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Olive AND FIG



Olive stands in a gigantic sterile white room. The letters UN are stenciled in blue on each wall. A speaker bellows out: “Temporal Historian Olive. You’ve been assigned the year 2323. 5 minutes to temporal resonance cascade.” Olive checks her backpack: Apple, waterproof tin of pills, knife and an inflatable raft. She activates her wrist device and shouts “Zukunft!” Small lights begin floating in the room. Quantum effects of excited photons tunneling their entangled particles. It’s beautiful like fireflies on a summer night, she relaxes staring at them. They begin to elongate and turn into long undulating filaments -- like perfect sine waves. You could calculate their amplitude and frequency by eye. Suddenly all the particle waves glow and combine in a flash of light. A silent darkness fills Olive. She can hear every body function in her system. She feels wet. Her eyes focus. She is in a rainstorm. Turbulent dark clouds overhead.



“Regnet! I have to remember to bring a raincoat, too bad years don’t have a dress code”, she thought to herself. She looks around; she is on a mound of rock jutting above water stretching in every direction, punctuated with plants poking out of the water in patches.


She thinks about the temporal historians who materialized in un-survivable places.






She can’t see the sun anywhere, but the rain is pleasantly warm, but her thoughts turn to hypothermia from exposure. There just seems to be clouds above the clouds like a kaleidoscope. Staring too long makes her dizzy, and sheets of rain are falling as far as the eye can see.


In the water she can see huge schools of fish and sharks. She sees a pod of whales blowing water. She smiles thinking about how the ocean ecosystem has rebounded - - but where are all the people?


She wonders if the UN made a mistake on her coordinates. Did she catch a year where human life truly ended? She closes her eyes to think. The constant rain is a steady drone pounding in her ears. It makes her almost want to go to sleep, she’s drifting off. The raft! Should she use it?


Olive slowly opens one of her eyes. She squints through the rain to see an object with a light barreling toward her. She stands up and waves.


A boat-like vehicle made of bamboo that looks like an arrow skims toward Olive silently. Water spews out of the rear for propulsion.


“What are you doing out there? Get in here!” A hand reaches out and Olive takes it and jumps in.


The skipper hands her a towel and some ear plugs. Olive asks, “Why are you shouting?


Olive looks over the propulsion system as she dries herself. Looks like a pump powered by tanks of bioluminescent algae as batteries.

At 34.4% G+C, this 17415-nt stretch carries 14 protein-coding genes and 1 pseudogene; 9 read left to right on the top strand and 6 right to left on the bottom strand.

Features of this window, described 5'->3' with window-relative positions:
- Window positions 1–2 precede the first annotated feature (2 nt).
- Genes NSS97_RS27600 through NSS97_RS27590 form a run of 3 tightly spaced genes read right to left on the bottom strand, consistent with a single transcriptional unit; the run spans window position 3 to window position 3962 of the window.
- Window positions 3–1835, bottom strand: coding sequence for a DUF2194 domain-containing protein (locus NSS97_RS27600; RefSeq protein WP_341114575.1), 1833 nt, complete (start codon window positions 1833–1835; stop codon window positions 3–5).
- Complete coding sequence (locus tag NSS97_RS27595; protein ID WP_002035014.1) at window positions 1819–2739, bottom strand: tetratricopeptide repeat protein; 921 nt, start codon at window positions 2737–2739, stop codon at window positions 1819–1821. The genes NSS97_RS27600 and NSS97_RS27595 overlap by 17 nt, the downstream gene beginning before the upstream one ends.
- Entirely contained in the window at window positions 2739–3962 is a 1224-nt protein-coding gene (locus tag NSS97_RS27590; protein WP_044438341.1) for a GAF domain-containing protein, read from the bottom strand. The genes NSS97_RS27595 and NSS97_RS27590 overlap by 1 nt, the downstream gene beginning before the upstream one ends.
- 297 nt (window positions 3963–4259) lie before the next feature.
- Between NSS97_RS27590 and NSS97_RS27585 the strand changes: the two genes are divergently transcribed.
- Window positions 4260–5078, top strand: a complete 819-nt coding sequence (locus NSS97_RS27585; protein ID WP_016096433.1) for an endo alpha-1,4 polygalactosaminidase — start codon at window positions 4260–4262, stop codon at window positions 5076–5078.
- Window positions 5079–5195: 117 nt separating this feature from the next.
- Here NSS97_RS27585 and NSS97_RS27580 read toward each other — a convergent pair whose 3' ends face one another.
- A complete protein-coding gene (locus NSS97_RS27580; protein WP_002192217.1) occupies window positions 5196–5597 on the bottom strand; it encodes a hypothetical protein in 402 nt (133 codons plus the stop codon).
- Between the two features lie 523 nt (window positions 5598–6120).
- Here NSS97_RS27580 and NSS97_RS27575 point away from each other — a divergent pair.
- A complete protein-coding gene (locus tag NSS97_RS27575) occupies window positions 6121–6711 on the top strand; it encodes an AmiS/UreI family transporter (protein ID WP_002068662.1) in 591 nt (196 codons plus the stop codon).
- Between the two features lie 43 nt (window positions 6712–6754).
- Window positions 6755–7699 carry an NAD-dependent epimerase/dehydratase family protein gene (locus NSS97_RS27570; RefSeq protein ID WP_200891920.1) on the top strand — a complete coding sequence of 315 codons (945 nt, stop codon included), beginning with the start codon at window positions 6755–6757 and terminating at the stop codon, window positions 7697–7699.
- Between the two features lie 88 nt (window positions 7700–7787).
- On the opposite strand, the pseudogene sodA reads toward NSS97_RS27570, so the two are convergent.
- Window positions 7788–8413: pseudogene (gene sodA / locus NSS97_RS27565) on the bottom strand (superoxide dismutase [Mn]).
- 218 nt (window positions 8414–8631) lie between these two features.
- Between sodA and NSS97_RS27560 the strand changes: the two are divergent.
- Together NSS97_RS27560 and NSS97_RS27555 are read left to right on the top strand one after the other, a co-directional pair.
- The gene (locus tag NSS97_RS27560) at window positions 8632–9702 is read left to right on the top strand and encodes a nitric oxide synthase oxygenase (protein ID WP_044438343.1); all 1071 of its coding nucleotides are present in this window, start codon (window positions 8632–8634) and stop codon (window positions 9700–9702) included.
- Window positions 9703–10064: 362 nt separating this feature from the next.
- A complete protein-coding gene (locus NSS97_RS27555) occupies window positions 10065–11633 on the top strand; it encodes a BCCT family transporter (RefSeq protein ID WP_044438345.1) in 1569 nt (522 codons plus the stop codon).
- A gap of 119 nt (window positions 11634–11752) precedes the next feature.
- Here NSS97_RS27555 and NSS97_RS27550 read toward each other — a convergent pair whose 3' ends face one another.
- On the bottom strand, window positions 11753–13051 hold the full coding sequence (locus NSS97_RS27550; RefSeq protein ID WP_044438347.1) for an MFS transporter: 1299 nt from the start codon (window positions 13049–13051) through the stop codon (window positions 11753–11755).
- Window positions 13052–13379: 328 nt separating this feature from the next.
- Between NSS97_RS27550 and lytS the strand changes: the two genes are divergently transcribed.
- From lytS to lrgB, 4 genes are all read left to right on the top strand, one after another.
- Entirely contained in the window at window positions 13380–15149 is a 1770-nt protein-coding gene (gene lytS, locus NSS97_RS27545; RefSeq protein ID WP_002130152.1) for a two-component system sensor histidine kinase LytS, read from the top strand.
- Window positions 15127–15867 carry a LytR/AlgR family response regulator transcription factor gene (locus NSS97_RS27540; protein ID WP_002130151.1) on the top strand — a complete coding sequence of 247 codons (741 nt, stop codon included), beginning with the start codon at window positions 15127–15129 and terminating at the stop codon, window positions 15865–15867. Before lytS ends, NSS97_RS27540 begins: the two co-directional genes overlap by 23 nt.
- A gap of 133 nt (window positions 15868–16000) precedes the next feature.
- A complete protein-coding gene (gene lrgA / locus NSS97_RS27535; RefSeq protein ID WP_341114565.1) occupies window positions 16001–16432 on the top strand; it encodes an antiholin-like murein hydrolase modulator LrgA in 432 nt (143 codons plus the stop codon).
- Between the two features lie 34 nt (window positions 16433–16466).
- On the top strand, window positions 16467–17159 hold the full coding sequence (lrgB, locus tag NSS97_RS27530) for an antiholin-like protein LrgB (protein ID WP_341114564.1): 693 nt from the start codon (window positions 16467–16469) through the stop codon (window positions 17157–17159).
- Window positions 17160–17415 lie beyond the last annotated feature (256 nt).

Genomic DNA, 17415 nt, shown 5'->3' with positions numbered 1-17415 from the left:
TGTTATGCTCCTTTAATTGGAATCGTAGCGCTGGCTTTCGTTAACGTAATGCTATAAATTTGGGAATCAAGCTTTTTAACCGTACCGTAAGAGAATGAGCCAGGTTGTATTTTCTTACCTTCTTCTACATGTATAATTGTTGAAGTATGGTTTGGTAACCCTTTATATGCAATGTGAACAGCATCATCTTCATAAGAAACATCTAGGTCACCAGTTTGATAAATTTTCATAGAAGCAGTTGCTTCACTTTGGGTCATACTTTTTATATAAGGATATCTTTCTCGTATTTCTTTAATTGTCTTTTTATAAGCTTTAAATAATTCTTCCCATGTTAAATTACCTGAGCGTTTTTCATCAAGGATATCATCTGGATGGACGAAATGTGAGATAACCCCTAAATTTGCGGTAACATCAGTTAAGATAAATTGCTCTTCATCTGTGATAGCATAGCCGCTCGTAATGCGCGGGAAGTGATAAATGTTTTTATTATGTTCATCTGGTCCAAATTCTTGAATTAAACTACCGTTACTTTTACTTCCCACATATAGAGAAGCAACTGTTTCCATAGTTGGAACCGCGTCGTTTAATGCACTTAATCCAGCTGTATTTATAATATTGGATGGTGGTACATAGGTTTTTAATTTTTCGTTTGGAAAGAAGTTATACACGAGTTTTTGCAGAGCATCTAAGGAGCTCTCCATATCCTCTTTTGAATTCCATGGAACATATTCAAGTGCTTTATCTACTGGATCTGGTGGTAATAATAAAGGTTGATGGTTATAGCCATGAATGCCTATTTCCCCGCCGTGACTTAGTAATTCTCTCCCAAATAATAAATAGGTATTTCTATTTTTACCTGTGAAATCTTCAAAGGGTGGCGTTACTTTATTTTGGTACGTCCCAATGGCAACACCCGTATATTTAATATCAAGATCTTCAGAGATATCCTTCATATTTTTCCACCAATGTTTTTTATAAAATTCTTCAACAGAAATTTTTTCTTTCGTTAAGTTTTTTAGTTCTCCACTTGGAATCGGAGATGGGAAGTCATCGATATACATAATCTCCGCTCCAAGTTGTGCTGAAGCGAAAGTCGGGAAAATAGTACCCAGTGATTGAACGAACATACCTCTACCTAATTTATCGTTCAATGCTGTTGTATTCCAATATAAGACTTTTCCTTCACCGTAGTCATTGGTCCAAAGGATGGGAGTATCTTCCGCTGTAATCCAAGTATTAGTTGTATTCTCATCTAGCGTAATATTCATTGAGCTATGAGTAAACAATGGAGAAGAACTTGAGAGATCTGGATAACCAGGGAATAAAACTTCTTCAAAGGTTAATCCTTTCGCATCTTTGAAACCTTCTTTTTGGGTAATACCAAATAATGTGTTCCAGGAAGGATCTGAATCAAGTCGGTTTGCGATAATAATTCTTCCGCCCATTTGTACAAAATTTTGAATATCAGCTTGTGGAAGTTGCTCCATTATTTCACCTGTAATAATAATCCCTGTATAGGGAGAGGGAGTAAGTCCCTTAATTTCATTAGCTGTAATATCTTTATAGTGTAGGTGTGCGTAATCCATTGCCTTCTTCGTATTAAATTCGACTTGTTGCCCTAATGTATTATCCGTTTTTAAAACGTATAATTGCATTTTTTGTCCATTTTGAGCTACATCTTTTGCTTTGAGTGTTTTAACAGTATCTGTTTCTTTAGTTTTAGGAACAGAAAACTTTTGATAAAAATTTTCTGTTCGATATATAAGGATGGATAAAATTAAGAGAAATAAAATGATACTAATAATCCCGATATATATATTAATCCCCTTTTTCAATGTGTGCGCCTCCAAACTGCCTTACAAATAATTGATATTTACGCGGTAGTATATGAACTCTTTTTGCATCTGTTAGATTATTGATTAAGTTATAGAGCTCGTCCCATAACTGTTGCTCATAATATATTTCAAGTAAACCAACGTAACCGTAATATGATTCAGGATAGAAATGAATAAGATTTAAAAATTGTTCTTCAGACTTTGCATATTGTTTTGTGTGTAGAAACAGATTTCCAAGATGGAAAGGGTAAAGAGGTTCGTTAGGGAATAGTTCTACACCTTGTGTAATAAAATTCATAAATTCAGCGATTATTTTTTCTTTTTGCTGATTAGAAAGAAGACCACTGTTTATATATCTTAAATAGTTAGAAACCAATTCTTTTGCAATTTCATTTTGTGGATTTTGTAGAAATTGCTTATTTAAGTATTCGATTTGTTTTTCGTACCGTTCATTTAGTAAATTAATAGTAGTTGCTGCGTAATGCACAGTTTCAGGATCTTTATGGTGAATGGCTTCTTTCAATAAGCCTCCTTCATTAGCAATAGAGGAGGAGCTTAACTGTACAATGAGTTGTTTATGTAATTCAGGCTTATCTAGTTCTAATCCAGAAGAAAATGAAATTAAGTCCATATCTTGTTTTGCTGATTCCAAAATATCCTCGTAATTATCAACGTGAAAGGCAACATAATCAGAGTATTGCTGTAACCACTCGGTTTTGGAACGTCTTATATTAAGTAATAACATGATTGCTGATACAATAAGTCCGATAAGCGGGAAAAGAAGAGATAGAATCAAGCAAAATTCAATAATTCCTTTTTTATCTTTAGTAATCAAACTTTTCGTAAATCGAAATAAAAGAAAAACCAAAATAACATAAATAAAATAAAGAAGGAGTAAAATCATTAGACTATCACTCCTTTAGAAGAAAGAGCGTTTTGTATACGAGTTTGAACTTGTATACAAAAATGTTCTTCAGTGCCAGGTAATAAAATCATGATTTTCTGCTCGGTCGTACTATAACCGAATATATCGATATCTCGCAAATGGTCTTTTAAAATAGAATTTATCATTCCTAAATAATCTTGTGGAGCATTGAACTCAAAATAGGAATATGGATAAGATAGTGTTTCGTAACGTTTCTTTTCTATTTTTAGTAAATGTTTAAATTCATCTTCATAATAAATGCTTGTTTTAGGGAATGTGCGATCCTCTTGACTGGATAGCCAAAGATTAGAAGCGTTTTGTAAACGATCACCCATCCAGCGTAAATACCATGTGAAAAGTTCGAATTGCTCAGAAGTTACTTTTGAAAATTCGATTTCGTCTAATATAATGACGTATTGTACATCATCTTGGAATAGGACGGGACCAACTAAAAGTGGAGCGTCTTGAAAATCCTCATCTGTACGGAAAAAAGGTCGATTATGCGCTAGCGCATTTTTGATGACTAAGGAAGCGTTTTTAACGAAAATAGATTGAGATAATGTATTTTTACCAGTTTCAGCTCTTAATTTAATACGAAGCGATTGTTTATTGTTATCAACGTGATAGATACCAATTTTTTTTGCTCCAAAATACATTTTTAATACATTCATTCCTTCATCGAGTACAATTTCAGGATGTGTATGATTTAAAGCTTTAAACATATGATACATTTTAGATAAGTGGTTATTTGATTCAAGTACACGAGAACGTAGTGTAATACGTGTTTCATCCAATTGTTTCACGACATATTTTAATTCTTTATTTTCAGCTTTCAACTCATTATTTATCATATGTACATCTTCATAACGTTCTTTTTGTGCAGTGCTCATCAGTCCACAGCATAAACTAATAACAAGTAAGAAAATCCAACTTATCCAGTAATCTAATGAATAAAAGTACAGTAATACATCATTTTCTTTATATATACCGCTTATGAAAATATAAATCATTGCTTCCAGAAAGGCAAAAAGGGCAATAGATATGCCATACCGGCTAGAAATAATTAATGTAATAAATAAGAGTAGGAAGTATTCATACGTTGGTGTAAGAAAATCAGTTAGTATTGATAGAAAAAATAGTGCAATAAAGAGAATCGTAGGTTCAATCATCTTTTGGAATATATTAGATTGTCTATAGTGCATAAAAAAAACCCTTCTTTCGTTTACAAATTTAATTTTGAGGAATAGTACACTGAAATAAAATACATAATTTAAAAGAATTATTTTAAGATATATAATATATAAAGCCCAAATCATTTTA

“I’m hard of hearing! Wear those. The constant rain makes you lose hearing after a while. Trust me you don't want that,” the skipper shouts.


“How long has it been raining?” asks Olive. The boat driver looks off into the distance, “All my life -- I've never known a day without rain. Almost a century I’ve heard from older folks.”



Olive thinks about Earth’s Carnian Pluvial event where it rained for centuries. She wonders if this is cyclical or manmade.


The boat is following bright LED light markers floating just under the water. Olive asks, "What are those for?"


“Navigation. We are headed to the Providence platform. What platform are you from?”


Olive checks her wrist device, it scans all legacy spectrum -- she isn't picking up any GPS or GLOSS, BEIDOU. “Do you have Satellite Navigation?” Olive inquires.


“Satellite Navigation? There hasn't been satellite anything for decades. The cloud cover pretty much makes it useless. And the ground stations for most of them flooded long ago. My grandpa told me there was a huge crash among the satellites years ago rendering most of them useless anyway,” the skipper reveals.


“Kessler syndrome,” Olive mumbles below the skippers' hearing.


The boat pulls up to a large, roofed docking area of a huge platform.


“Providence Platform! Here you go!” says the skipper.


Olive jumps onto the deck. A little girl is standing there staring into the horizon.


Olive bends down to her. “Hi! What is your name?”


The girl stares at her for a bit quizzically.


“Are you waiting for someone?”


“Nobody. I am Watergee - I don’t have a name yet,” the girl says.


“Watergee? Oh I get it, like a refugee from the water. Nice to meet you! I’m Olive,” says Olive brightly.


The little girl takes Olive's hand and walks wherever she goes.


Around the dock and the platform there are gigantic plants, she can recognize them but they are huge -- and they all seem to be water plants. She also notices now that the dock is covered in frogs.


“Are you hungry?” the Watergee child asks.


““Yes! What do you guys eat around here?”


“Frog legs, lots of frog legs -- want some?”


“Yes.”


The Watergee leads Olive from the docks down a hallway. On either side are huge growing platforms. When Olive looks in on them, she sees that they are open ended aquaponic farms. The fish and amphibians pass seamlessly from the open waters into the seaweed. Complex grasses grow on a grid of mulch.


They arrive at a buffet-style public cafeteria. The Watergee and Olive get in line, and grab trays. The food is a seafood lover's dream with offerings of greens from Seaweed to Celery.


“Is there any chicken or beef here?”


The little girl shrugs, but a middle-aged woman in line leans over to answer.


“How old are you? Have you seen a chicken or cow recently?”


Olive catches herself, “No, but I saw one in a book.”


The three of them sit down to a delicious meal of frog legs, cod, watercress and spinach.